Note: The rules and law may have changed since this article was first published. It is provided for archival purposes but you should consult with your lawyer for the current state of the law
It’s not very often that securities law manages to capture the public’s attention. But securities law did manage to capture the attention and imagination of Saskatchewan entrepreneurs, as our province’s securities regulator, the Financial and Consumer Affairs Authority (“FCAA”) unveiled a self-described “modest proposal” to allow for equity-based crowdfunding in Saskatchewan.
Now, you may be thinking that you’ve heard of this crowdfunding thing – where people raise capital for a variety of projects by collecting small amounts of money from a large number of backers, often strangers, using online funding portals. You may have even poked around on a crowdfunding portal like Kickstarter or IndieGoGo, to see what kinds of projects are seeking funding. But is the FCAA’s proposal that significant? What’s all the fuss?
Well, for starters, crowdfunding is in vogue. For instance, Stanford University currently offers a for-credit college class on crowdfunding. And it’s growing in popularity. Worldwide, in 2011, crowdfunding platforms raised $1.5 billion (all figures in USD), on over one million projects. Approximately $837 million of that was raised in North America. This amount nearly doubled in 2012 to $2.8 billion worldwide.
In 2012 Kickstarter (the world’s most popular crowdfunding portal) saw 2.2 million backers pledge just short of $320 million to various projects. In terms of growth, these numbers represent a 134% increase in backers, and a 221% increase in funds pledged, over 2011 Kickstarter totals.
Certain highly-celebrated projects are very large, such as the successful crowdfunding venture to raise approximately $6 million to fund a “Veronica Mars” movie. But the vast majority of crowdfunding projects are very small, sized in the thousands or tens of thousands of dollars, and funded in very small increments by hundreds (even thousands) of backers, literally a few dollars at a time.
It does not take long to realize that crowdfunding may be well-suited for businesses attempting to secure small amounts of early-stage product research or development money. And to a large extent, this is true, but-for one significant limitation – securities laws in North America presently make it very difficult (if not impossible) for these companies to offer securities in exchange for the capital they wish to raise. This severely limits the use of crowdfunding as a capital-raising tool.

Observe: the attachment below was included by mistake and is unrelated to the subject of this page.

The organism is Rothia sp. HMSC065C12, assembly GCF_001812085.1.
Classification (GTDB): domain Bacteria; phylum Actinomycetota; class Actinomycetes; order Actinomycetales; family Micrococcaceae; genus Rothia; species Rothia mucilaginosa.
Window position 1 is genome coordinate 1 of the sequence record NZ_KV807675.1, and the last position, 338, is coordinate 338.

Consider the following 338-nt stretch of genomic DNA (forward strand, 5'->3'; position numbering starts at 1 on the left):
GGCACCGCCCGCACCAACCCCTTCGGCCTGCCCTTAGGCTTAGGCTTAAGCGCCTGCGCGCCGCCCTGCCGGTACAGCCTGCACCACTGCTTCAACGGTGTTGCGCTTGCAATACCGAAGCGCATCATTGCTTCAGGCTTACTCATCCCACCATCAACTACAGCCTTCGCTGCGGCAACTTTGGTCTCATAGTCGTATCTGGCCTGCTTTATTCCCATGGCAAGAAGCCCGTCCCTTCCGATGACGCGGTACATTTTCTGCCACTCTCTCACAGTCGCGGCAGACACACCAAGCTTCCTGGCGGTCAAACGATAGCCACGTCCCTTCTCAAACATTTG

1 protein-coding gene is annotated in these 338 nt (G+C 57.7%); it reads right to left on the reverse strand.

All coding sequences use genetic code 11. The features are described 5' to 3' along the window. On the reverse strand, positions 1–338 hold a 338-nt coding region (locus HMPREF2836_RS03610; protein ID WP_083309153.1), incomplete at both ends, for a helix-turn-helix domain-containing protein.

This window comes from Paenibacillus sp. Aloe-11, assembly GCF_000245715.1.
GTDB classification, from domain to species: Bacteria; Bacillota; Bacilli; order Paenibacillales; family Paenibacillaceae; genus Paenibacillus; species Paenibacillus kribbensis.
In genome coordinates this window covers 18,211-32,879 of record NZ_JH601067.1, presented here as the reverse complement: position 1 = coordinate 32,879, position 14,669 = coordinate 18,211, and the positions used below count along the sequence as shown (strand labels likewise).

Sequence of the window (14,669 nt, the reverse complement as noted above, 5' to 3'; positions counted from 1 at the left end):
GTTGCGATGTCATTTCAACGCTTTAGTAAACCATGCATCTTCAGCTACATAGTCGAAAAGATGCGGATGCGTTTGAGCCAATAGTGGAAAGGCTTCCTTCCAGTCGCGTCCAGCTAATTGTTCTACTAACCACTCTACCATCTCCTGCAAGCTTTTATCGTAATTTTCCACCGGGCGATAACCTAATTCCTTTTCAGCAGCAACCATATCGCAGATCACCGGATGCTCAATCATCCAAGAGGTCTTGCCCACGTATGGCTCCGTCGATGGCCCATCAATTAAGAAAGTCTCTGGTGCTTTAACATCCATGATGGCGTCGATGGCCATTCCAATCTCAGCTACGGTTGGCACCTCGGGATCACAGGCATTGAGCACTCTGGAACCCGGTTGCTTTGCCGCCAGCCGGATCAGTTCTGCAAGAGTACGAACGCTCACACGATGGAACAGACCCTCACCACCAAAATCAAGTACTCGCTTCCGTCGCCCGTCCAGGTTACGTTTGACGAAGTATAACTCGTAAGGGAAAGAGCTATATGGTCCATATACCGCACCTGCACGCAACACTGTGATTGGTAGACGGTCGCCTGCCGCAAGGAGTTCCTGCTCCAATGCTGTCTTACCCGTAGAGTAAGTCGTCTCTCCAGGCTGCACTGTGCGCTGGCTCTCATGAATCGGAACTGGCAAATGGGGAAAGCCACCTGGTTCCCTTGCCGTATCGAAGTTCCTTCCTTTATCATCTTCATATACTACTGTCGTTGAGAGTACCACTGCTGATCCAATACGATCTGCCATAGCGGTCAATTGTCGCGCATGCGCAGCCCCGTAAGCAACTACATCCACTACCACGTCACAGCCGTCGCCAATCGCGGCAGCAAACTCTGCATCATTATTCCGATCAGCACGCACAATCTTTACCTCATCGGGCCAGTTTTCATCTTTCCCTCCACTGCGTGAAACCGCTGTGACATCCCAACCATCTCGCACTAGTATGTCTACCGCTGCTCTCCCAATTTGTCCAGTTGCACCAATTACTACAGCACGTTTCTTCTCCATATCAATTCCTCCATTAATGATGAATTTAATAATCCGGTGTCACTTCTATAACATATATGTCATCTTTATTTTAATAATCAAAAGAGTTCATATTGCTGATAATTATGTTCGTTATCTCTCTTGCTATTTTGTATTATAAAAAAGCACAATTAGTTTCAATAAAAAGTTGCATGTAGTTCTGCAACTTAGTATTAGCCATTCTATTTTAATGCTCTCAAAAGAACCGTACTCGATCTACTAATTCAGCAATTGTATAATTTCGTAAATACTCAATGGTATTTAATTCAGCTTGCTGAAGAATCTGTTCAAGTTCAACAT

To this point, crowdfunding in North America has largely been limited to two types:
- Rewards-based crowdfunding – backers donate money in support of a discreet project such as an app, an album or book, and in return, they receive a reward, such as a t-shirt, key chain, public recognition, or the right to acquire the product, once complete, free or at a reduced cost;
- Charitable crowdfunding – backers donate to charitable or philanthropic pursuits that resonate with them, such as political campaigns (most notably the Obama 2012 Presidential campaign) or disaster relief, with no expectation of anything tangible in return.
However, Saskatchewan is poised to be the first North American jurisdiction to allow businesses to raise capital by selling securities using the crowdfunding model. Although details of the FCAA’s “crowdfunding exemption” are still to be finalized following a public consultation process, the FCAA proposal as currently framed would allow businesses to sell securities through an approved online crowdfunding portal to a maximum of $150,000, up to twice per year. Backers would be allowed to invest up to a maximum of $1,500 in a project. A business would be entitled to receive the funds pledged once all (or a stated mimimum)of the desired funds are raised. Businesses will of course be required to use the funds raised for the purpose stated in the offering.
The FCAA proposal also includes rules surrounding the disclosure required from businesses to describe the securities offered, the nature of the project and the use of funds. Businesses will also be required to file reports of trade following completion of the offering.
The FCAA is committed to moving quickly – it has already completed an initial consultation process, and based upon feedback received, it has published draft terms of the exemption order and disclosure document, once again for review and comment. There is a strong likelihood that by November 2013, Saskatchewan entrepreneurs will be able to access capital markets in a way that no other businesses in North America can. And in turn, the Saskatchewan investing public will be able to explore and participate in investment opportunities that were previously unavailable to them. And from both ends, considerable excitement has been generated. By securities law, of all things…..